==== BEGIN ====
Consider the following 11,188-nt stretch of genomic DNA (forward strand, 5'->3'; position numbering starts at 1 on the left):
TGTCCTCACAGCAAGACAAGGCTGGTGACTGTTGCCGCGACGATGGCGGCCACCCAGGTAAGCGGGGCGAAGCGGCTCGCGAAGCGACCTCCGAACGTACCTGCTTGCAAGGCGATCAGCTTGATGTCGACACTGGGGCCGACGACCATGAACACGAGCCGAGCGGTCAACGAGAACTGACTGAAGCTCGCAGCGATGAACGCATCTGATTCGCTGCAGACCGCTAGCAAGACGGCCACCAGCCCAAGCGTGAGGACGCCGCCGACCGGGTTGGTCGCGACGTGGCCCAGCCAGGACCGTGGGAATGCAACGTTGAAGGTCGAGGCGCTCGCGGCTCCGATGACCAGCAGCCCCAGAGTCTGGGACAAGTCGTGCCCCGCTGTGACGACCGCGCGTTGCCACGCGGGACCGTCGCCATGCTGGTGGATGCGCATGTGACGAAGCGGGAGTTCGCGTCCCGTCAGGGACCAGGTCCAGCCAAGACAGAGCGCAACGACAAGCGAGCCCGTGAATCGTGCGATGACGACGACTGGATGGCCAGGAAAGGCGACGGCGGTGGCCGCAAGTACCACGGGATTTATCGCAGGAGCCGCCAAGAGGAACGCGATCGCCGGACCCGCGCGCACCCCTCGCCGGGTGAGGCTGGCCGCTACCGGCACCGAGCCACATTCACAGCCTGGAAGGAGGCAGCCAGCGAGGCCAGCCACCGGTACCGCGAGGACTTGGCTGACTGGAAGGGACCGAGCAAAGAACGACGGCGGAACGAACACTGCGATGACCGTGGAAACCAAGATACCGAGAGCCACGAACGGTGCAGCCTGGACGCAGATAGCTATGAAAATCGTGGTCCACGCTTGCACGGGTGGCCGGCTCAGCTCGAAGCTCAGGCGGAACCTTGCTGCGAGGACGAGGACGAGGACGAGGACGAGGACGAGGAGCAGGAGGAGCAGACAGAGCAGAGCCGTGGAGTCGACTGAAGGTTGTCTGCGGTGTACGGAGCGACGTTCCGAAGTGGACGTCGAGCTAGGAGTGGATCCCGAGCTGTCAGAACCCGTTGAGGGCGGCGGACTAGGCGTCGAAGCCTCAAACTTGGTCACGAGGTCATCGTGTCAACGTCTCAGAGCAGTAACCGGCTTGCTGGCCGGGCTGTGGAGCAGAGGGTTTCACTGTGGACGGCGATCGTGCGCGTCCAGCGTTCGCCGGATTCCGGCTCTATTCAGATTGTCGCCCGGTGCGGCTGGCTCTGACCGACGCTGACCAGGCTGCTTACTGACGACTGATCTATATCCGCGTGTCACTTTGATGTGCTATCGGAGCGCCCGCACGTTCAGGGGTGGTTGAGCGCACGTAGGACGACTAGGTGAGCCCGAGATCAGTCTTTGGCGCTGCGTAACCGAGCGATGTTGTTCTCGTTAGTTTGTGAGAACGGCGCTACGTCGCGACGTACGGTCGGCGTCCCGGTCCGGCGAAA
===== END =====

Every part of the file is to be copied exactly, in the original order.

Consider the following 11,188-nt stretch of genomic DNA (forward strand, 5'->3'; position numbering starts at 1 on the left):
TGTCCTCACAGCAAGACAAGGCTGGTGACTGTTGCCGCGACGATGGCGGCCACCCAGGTAAGCGGGGCGAAGCGGCTCGCGAAGCGACCTCCGAACGTACCTGCTTGCAAGGCGATCAGCTTGATGTCGACACTGGGGCCGACGACCATGAACACGAGCCGAGCGGTCAACGAGAACTGACTGAAGCTCGCAGCGATGAACGCATCTGATTCGCTGCAGACCGCTAGCAAGACGGCCACCAGCCCAAGCGTGAGGACGCCGCCGACCGGGTTGGTCGCGACGTGGCCCAGCCAGGACCGTGGGAATGCAACGTTGAAGGTCGAGGCGCTCGCGGCTCCGATGACCAGCAGCCCCAGAGTCTGGGACAAGTCGTGCCCCGCTGTGACGACCGCGCGTTGCCACGCGGGACCGTCGCCATGCTGGTGGATGCGCATGTGACGAAGCGGGAGTTCGCGTCCCGTCAGGGACCAGGTCCAGCCAAGACAGAGCGCAACGACAAGCGAGCCCGTGAATCGTGCGATGACGACGACTGGATGGCCAGGAAAGGCGACGGCGGTGGCCGCAAGTACCACGGGATTTATCGCAGGAGCCGCCAAGAGGAACGCGATCGCCGGACCCGCGCGCACCCCTCGCCGGGTGAGGCTGGCCGCTACCGGCACCGAGCCACATTCACAGCCTGGAAGGAGGCAGCCAGCGAGGCCAGCCACCGGTACCGCGAGGACTTGGCTGACTGGAAGGGACCGAGCAAAGAACGACGGCGGAACGAACACTGCGATGACCGTGGAAACCAAGATACCGAGAGCCACGAACGGTGCAGCCTGGACGCAGATAGCTATGAAAATCGTGGTCCACGCTTGCACGGGTGGCCGGCTCAGCTCGAAGCTCAGGCGGAACCTTGCTGCGAGGACGAGGACGAGGACGAGGACGAGGACGAGGAGCAGGAGGAGCAGACAGAGCAGAGCCGTGGAGTCGACTGAAGGTTGTCTGCGGTGTACGGAGCGACGTTCCGAAGTGGACGTCGAGCTAGGAGTGGATCCCGAGCTGTCAGAACCCGTTGAGGGCGGCGGACTAGGCGTCGAAGCCTCAAACTTGGTCACGAGGTCATCGTGTCAACGTCTCAGAGCAGTAACCGGCTTGCTGGCCGGGCTGTGGAGCAGAGGGTTTCACTGTGGACGGCGATCGTGCGCGTCCAGCGTTCGCCGGATTCCGGCTCTATTCAGATTGTCGCCCGGTGCGGCTGGCTCTGACCGACGCTGACCAGGCTGCTTACTGACGACTGATCTATATCCGCGTGTCACTTTGATGTGCTATCGGAGCGCCCGCACGTTCAGGGGTGGTTGAGCGCACGTAGGACGACTAGGTGAGCCCGAGATCAGTCTTTGGCGCTGCGTAACCGAGCGATGTTGTTCTCGTTAGTTTGTGAGAACGGCGCTACGTCGCGACGTACGGTCGGCGTCCCGGTCCGGCGAAA